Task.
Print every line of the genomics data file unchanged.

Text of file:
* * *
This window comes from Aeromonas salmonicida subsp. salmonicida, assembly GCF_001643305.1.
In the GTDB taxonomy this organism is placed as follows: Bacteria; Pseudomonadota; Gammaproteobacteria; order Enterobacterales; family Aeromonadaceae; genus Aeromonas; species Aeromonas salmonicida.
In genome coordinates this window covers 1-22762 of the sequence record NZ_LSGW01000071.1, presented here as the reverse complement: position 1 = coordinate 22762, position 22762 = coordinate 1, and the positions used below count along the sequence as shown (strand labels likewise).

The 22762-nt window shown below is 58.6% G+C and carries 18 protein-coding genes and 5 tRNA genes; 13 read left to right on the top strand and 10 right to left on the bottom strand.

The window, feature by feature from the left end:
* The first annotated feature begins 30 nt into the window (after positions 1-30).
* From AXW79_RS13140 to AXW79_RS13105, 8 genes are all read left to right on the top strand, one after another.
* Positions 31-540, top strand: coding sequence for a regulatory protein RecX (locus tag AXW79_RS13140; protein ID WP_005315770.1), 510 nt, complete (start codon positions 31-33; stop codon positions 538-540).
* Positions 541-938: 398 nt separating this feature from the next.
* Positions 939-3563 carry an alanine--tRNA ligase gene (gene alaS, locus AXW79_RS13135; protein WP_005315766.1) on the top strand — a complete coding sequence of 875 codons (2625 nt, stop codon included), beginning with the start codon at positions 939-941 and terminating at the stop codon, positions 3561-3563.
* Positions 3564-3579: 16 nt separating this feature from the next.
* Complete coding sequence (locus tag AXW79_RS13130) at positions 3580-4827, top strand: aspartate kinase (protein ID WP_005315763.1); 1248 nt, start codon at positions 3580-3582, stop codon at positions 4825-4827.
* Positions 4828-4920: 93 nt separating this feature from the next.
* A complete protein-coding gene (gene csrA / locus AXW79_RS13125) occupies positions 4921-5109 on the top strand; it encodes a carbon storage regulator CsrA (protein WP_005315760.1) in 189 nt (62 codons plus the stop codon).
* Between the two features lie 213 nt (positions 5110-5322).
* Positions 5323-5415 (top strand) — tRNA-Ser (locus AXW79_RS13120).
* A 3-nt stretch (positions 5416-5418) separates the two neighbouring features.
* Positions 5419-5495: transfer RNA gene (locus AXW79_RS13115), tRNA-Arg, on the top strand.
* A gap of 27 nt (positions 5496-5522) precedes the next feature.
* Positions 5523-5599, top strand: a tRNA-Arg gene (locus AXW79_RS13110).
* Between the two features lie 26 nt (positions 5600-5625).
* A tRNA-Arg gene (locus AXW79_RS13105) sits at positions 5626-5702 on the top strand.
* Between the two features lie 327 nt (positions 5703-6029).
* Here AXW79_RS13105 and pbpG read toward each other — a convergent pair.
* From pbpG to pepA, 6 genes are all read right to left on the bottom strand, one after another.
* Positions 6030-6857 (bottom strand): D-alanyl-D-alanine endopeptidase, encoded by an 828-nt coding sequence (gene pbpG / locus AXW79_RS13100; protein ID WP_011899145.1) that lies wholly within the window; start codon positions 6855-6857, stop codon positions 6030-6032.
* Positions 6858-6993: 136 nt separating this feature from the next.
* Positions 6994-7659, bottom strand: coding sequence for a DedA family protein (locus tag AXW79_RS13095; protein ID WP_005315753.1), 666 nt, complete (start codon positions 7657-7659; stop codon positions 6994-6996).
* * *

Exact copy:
This window comes from Aeromonas salmonicida subsp. salmonicida, assembly GCF_001643305.1.
In the GTDB taxonomy this organism is placed as follows: Bacteria; Pseudomonadota; Gammaproteobacteria; order Enterobacterales; family Aeromonadaceae; genus Aeromonas; species Aeromonas salmonicida.
In genome coordinates this window covers 1-22762 of the sequence record NZ_LSGW01000071.1, presented here as the reverse complement: position 1 = coordinate 22762, position 22762 = coordinate 1, and the positions used below count along the sequence as shown (strand labels likewise).

The 22762-nt window shown below is 58.6% G+C and carries 18 protein-coding genes and 5 tRNA genes; 13 read left to right on the top strand and 10 right to left on the bottom strand.

The window, feature by feature from the left end:
* The first annotated feature begins 30 nt into the window (after positions 1-30).
* From AXW79_RS13140 to AXW79_RS13105, 8 genes are all read left to right on the top strand, one after another.
* Positions 31-540, top strand: coding sequence for a regulatory protein RecX (locus tag AXW79_RS13140; protein ID WP_005315770.1), 510 nt, complete (start codon positions 31-33; stop codon positions 538-540).
* Positions 541-938: 398 nt separating this feature from the next.
* Positions 939-3563 carry an alanine--tRNA ligase gene (gene alaS, locus AXW79_RS13135; protein WP_005315766.1) on the top strand — a complete coding sequence of 875 codons (2625 nt, stop codon included), beginning with the start codon at positions 939-941 and terminating at the stop codon, positions 3561-3563.
* Positions 3564-3579: 16 nt separating this feature from the next.
* Complete coding sequence (locus tag AXW79_RS13130) at positions 3580-4827, top strand: aspartate kinase (protein ID WP_005315763.1); 1248 nt, start codon at positions 3580-3582, stop codon at positions 4825-4827.
* Positions 4828-4920: 93 nt separating this feature from the next.
* A complete protein-coding gene (gene csrA / locus AXW79_RS13125) occupies positions 4921-5109 on the top strand; it encodes a carbon storage regulator CsrA (protein WP_005315760.1) in 189 nt (62 codons plus the stop codon).
* Between the two features lie 213 nt (positions 5110-5322).
* Positions 5323-5415 (top strand) — tRNA-Ser (locus AXW79_RS13120).
* A 3-nt stretch (positions 5416-5418) separates the two neighbouring features.
* Positions 5419-5495: transfer RNA gene (locus AXW79_RS13115), tRNA-Arg, on the top strand.
* A gap of 27 nt (positions 5496-5522) precedes the next feature.
* Positions 5523-5599, top strand: a tRNA-Arg gene (locus AXW79_RS13110).
* Between the two features lie 26 nt (positions 5600-5625).
* A tRNA-Arg gene (locus AXW79_RS13105) sits at positions 5626-5702 on the top strand.
* Between the two features lie 327 nt (positions 5703-6029).
* Here AXW79_RS13105 and pbpG read toward each other — a convergent pair.
* From pbpG to pepA, 6 genes are all read right to left on the bottom strand, one after another.
* Positions 6030-6857 (bottom strand): D-alanyl-D-alanine endopeptidase, encoded by an 828-nt coding sequence (gene pbpG / locus AXW79_RS13100; protein ID WP_011899145.1) that lies wholly within the window; start codon positions 6855-6857, stop codon positions 6030-6032.
* Positions 6858-6993: 136 nt separating this feature from the next.
* Positions 6994-7659, bottom strand: coding sequence for a DedA family protein (locus tag AXW79_RS13095; protein ID WP_005315753.1), 666 nt, complete (start codon positions 7657-7659; stop codon positions 6994-6996).